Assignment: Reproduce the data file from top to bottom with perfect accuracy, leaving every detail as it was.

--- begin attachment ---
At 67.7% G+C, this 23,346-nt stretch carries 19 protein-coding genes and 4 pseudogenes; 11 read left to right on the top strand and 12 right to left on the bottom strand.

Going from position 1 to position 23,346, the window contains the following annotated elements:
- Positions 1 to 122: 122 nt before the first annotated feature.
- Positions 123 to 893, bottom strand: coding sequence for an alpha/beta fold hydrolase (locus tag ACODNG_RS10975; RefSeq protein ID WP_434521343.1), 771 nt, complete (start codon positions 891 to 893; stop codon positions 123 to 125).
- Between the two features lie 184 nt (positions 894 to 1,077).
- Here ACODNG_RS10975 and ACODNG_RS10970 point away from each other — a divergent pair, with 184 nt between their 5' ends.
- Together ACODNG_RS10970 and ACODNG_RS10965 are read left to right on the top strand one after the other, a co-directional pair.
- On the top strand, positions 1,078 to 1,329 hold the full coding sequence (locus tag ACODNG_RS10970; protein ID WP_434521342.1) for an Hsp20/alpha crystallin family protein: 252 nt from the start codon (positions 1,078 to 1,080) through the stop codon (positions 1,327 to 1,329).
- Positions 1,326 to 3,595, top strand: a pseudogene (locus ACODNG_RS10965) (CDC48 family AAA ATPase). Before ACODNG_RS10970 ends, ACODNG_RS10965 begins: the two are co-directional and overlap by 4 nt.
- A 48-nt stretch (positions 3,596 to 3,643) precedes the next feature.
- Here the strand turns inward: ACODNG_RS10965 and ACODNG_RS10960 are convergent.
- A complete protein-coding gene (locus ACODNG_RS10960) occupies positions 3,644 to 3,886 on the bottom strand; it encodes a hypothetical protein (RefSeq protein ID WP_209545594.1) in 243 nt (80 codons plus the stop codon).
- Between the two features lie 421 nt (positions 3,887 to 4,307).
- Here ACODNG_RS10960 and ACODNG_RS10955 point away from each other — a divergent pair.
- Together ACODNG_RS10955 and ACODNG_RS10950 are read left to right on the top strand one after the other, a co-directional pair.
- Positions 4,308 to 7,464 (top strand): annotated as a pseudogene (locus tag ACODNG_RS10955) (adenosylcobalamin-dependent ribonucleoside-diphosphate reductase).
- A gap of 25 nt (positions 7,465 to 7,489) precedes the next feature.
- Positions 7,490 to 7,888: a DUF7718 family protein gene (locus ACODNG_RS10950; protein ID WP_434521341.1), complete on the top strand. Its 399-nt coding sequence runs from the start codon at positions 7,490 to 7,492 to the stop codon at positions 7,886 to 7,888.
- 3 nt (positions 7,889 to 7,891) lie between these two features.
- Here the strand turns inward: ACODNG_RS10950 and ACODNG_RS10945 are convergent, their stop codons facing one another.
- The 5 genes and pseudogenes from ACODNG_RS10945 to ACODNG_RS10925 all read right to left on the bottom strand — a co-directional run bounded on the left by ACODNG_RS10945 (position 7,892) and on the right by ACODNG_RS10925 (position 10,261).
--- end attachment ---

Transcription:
At 67.7% G+C, this 23,346-nt stretch carries 19 protein-coding genes and 4 pseudogenes; 11 read left to right on the top strand and 12 right to left on the bottom strand.

Going from position 1 to position 23,346, the window contains the following annotated elements:
- Positions 1 to 122: 122 nt before the first annotated feature.
- Positions 123 to 893, bottom strand: coding sequence for an alpha/beta fold hydrolase (locus tag ACODNG_RS10975; RefSeq protein ID WP_434521343.1), 771 nt, complete (start codon positions 891 to 893; stop codon positions 123 to 125).
- Between the two features lie 184 nt (positions 894 to 1,077).
- Here ACODNG_RS10975 and ACODNG_RS10970 point away from each other — a divergent pair, with 184 nt between their 5' ends.
- Together ACODNG_RS10970 and ACODNG_RS10965 are read left to right on the top strand one after the other, a co-directional pair.
- On the top strand, positions 1,078 to 1,329 hold the full coding sequence (locus tag ACODNG_RS10970; protein ID WP_434521342.1) for an Hsp20/alpha crystallin family protein: 252 nt from the start codon (positions 1,078 to 1,080) through the stop codon (positions 1,327 to 1,329).
- Positions 1,326 to 3,595, top strand: a pseudogene (locus ACODNG_RS10965) (CDC48 family AAA ATPase). Before ACODNG_RS10970 ends, ACODNG_RS10965 begins: the two are co-directional and overlap by 4 nt.
- A 48-nt stretch (positions 3,596 to 3,643) precedes the next feature.
- Here the strand turns inward: ACODNG_RS10965 and ACODNG_RS10960 are convergent.
- A complete protein-coding gene (locus ACODNG_RS10960) occupies positions 3,644 to 3,886 on the bottom strand; it encodes a hypothetical protein (RefSeq protein ID WP_209545594.1) in 243 nt (80 codons plus the stop codon).
- Between the two features lie 421 nt (positions 3,887 to 4,307).
- Here ACODNG_RS10960 and ACODNG_RS10955 point away from each other — a divergent pair.
- Together ACODNG_RS10955 and ACODNG_RS10950 are read left to right on the top strand one after the other, a co-directional pair.
- Positions 4,308 to 7,464 (top strand): annotated as a pseudogene (locus tag ACODNG_RS10955) (adenosylcobalamin-dependent ribonucleoside-diphosphate reductase).
- A gap of 25 nt (positions 7,465 to 7,489) precedes the next feature.
- Positions 7,490 to 7,888: a DUF7718 family protein gene (locus ACODNG_RS10950; protein ID WP_434521341.1), complete on the top strand. Its 399-nt coding sequence runs from the start codon at positions 7,490 to 7,492 to the stop codon at positions 7,886 to 7,888.
- 3 nt (positions 7,889 to 7,891) lie between these two features.
- Here the strand turns inward: ACODNG_RS10950 and ACODNG_RS10945 are convergent, their stop codons facing one another.
- The 5 genes and pseudogenes from ACODNG_RS10945 to ACODNG_RS10925 all read right to left on the bottom strand — a co-directional run bounded on the left by ACODNG_RS10945 (position 7,892) and on the right by ACODNG_RS10925 (position 10,261).